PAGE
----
• What organizations can implement CAPABLE?

    Many types of organizations are implementing CAPABLE. This includes: health care systems, Accountable Care Organizations, Area Agencies on Aging, Medicare Advantage health plans, insurance companies, PACE programs, state/county/city Department of Aging, Home and Community Based Services providers, skilled nursing facilities, nursing homes, Veterans Administration centers, home healthcare agencies, and non-profit organization in the healthcare and housing sectors.   There is also potential for local startups to offer CAPABLE as a self-pay model.

  • Can CAPABLE only be implemented in houses?

    No, CAPABLE can be implemented anywhere older adults live.

    • Private homes, condos, townhomes (pursuant to association rules)
    • With clearance from the landlord:
      • Apartment buildings
      • Other non-home owner situations (e.g., participant lives in a relative’s home)
  • Who is eligible to participate in CAPABLE?

    Organizations generally determine participant eligibility criteria that fit the needs of their location. The evidence base of CAPABLE is with people who:

    • Are older adults (over 60); although some health systems are including people as young as 50.
    • Are cognitively intact or have only mild cognitive impairment
    • Have some or a lot of difficulty in performing Activities of Daily Living (ADLs), such as bathing, dressing, grooming, or walking across a small room. This could apply to adults at any age with ADL difficulty.
  • How do we find a handyman partner?

    There are several possible sources for a handyman.  For instance, we have worked with an AmeriCorps training site that trains handy people to do such work. Other possibilities include:

    • hire one internally
    • contract with an AmeriCorps training site
    • contract with one of the many non-profits that provide home modifications for older adults.

    Knowledge and experience with local code requirements is advantageous. There is currently no specific training for the handyman beyond a video in the training for the occupational therapists (OT).  However we recommend orientation on the CAPABLE program, and basic skills in working with older adults, as well as background check and other organizational clearances to ensure the individual has the necessary credentials and does not pose a risk to the older adult.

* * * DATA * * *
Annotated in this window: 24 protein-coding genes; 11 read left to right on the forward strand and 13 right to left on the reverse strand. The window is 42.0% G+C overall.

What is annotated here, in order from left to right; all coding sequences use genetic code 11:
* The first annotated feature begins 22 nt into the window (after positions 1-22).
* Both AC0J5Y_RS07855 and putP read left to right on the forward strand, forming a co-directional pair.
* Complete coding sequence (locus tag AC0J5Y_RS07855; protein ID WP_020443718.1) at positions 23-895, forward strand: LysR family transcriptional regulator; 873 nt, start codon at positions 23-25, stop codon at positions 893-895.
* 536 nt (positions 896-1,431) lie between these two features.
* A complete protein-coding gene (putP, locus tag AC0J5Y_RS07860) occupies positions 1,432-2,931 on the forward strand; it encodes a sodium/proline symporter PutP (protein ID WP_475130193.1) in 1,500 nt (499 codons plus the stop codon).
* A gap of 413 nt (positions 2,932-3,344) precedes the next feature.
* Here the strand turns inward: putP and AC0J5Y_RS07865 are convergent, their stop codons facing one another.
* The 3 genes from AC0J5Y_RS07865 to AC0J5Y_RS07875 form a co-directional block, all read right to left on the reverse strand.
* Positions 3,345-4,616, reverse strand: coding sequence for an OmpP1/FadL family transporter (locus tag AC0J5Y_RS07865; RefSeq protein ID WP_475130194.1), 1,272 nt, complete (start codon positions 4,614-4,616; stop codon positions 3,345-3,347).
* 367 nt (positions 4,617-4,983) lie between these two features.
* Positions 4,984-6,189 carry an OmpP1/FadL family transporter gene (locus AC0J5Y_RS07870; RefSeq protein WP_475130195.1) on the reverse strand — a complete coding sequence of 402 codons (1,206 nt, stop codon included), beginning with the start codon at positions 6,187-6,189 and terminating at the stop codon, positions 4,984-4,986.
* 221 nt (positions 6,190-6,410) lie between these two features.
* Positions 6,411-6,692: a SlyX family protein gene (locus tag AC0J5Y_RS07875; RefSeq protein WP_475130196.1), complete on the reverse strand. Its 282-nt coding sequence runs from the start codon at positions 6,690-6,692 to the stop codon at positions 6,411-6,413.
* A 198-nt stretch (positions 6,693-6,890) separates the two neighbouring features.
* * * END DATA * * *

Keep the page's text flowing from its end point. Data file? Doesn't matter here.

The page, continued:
• What are some typical services provided by the Occupational Therapist and Registered Nurse or objectives identified by the participant?

    Environmental changes at home; decreasing falls hazards, improving balance, improving strength and mobility; reviewing medications and potential need for changes in working with the prescribing physician; providing self-care strategies for better management at home. Participants have also raised issues around incontinence/bladder control, fatigue, muscle weakness or stiffness, poor vision, and social isolation. Examples of approaches or strategies that have been helpful including showering later in the day when the body is less stiff to increase ease of bathing; identifying specific products like LED lights or medication reminder alarms. All services support achieving the patient-identified goals.

  • Who determines the scope of work for home modifications?

    The occupational therapist works together with the older adult to determine what will be modified. This is based on the participants’ goals for meaningful daily activities. The handyman may also add basic safety repairs if money remains after the agreed upon home modifications are completed.

  • What are some typical modifications made by the handyman?
    They range from modifications, repairs, medical equipment, and everyday items.  Here are examples of each.

    • Install grab bars in the tub area to facilitate safe use of the tub
    • Widen bathroom door for wheelchair access


    • Fix hole in floor
    • Staple down loose wall-to-wall carpet to avoid falls  

    Medical equipment:

    • Reacher
    • Raised toilet seat

    Everyday items:

    • Night lamp for safe transfer from bed to bathroom at night
    • Sturdy step stool to reach kitchen cabinets safely

Training and Staffing

  • Is training required for the Registered Nurse and Occupational Therapist to implement the program?
    Yes. Registered Nurses and Occupational Therapists are required to be trained through the Hopkins CAPABLE training program, which consists of the following activities:
    • Five 60 minute on-line learning modules (self-paced, recommended to complete modules over 2 weeks)
    • Up to an 8 hour live (virtual) training. These virtual training sessions happen quarterly and participants only participate in one.
    • Five coaching calls or webinars
  • What are key skills for the Registered Nurse-Occupational Therapist team?

    The training for CAPABLE provides team members training in motivational interviewing skills.  They use these to build the self-efficacy of the older adults who have functional difficulty.  While the older adult is in charge of what the goals are, the Registered Nurse and Occupational Therapist use their clinical knowledge and experience to support the older adult’s goals through a process of brain storming and action planning. This is crucial.  These skills require critical thinking and experience in working with older adults in their own.

  • Can we train and utilize staff from disciplines other than Occupational Therapy and Nursing for CAPABLE?